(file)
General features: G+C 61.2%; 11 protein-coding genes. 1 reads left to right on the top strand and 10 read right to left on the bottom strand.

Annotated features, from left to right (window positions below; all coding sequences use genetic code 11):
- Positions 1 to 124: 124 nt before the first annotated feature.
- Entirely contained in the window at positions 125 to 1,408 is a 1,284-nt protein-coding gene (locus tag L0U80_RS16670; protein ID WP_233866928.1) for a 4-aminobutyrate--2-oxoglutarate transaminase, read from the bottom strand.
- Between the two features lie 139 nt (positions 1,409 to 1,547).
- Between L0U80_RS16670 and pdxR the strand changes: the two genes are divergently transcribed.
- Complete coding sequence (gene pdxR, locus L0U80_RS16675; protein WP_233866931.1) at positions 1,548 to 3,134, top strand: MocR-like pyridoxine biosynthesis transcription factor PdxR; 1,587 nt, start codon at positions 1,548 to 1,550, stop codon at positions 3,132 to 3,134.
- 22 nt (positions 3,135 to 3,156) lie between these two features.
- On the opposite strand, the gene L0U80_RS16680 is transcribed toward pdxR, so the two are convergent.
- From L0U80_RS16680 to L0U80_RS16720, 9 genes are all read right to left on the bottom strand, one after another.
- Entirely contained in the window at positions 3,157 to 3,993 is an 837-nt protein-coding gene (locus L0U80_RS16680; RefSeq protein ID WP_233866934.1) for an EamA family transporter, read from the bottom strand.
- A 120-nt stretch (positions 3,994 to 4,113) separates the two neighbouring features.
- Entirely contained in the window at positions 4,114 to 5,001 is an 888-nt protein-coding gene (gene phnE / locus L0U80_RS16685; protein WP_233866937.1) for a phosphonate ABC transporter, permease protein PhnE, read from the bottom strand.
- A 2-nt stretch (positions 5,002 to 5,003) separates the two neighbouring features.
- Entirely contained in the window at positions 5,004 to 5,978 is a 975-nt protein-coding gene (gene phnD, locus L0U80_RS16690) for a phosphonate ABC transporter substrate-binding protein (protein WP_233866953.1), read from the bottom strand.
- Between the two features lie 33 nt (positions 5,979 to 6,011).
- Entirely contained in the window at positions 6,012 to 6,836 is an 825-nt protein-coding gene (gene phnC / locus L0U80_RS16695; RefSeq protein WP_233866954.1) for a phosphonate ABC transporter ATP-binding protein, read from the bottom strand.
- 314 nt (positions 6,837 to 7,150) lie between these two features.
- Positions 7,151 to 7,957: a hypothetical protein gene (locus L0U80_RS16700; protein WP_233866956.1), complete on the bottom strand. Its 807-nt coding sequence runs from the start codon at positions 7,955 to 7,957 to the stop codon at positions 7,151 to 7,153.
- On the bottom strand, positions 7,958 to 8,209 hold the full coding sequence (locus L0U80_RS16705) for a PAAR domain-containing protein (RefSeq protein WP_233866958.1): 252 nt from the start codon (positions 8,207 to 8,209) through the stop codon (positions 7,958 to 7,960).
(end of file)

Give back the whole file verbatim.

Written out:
General features: G+C 61.2%; 11 protein-coding genes. 1 reads left to right on the top strand and 10 read right to left on the bottom strand.

Annotated features, from left to right (window positions below; all coding sequences use genetic code 11):
- Positions 1 to 124: 124 nt before the first annotated feature.
- Entirely contained in the window at positions 125 to 1,408 is a 1,284-nt protein-coding gene (locus tag L0U80_RS16670; protein ID WP_233866928.1) for a 4-aminobutyrate--2-oxoglutarate transaminase, read from the bottom strand.
- Between the two features lie 139 nt (positions 1,409 to 1,547).
- Between L0U80_RS16670 and pdxR the strand changes: the two genes are divergently transcribed.
- Complete coding sequence (gene pdxR, locus L0U80_RS16675; protein WP_233866931.1) at positions 1,548 to 3,134, top strand: MocR-like pyridoxine biosynthesis transcription factor PdxR; 1,587 nt, start codon at positions 1,548 to 1,550, stop codon at positions 3,132 to 3,134.
- 22 nt (positions 3,135 to 3,156) lie between these two features.
- On the opposite strand, the gene L0U80_RS16680 is transcribed toward pdxR, so the two are convergent.
- From L0U80_RS16680 to L0U80_RS16720, 9 genes are all read right to left on the bottom strand, one after another.
- Entirely contained in the window at positions 3,157 to 3,993 is an 837-nt protein-coding gene (locus L0U80_RS16680; RefSeq protein ID WP_233866934.1) for an EamA family transporter, read from the bottom strand.
- A 120-nt stretch (positions 3,994 to 4,113) separates the two neighbouring features.
- Entirely contained in the window at positions 4,114 to 5,001 is an 888-nt protein-coding gene (gene phnE / locus L0U80_RS16685; protein WP_233866937.1) for a phosphonate ABC transporter, permease protein PhnE, read from the bottom strand.
- A 2-nt stretch (positions 5,002 to 5,003) separates the two neighbouring features.
- Entirely contained in the window at positions 5,004 to 5,978 is a 975-nt protein-coding gene (gene phnD, locus L0U80_RS16690) for a phosphonate ABC transporter substrate-binding protein (protein WP_233866953.1), read from the bottom strand.
- Between the two features lie 33 nt (positions 5,979 to 6,011).
- Entirely contained in the window at positions 6,012 to 6,836 is an 825-nt protein-coding gene (gene phnC / locus L0U80_RS16695; RefSeq protein WP_233866954.1) for a phosphonate ABC transporter ATP-binding protein, read from the bottom strand.
- 314 nt (positions 6,837 to 7,150) lie between these two features.
- Positions 7,151 to 7,957: a hypothetical protein gene (locus L0U80_RS16700; protein WP_233866956.1), complete on the bottom strand. Its 807-nt coding sequence runs from the start codon at positions 7,955 to 7,957 to the stop codon at positions 7,151 to 7,153.
- On the bottom strand, positions 7,958 to 8,209 hold the full coding sequence (locus L0U80_RS16705) for a PAAR domain-containing protein (RefSeq protein WP_233866958.1): 252 nt from the start codon (positions 8,207 to 8,209) through the stop codon (positions 7,958 to 7,960).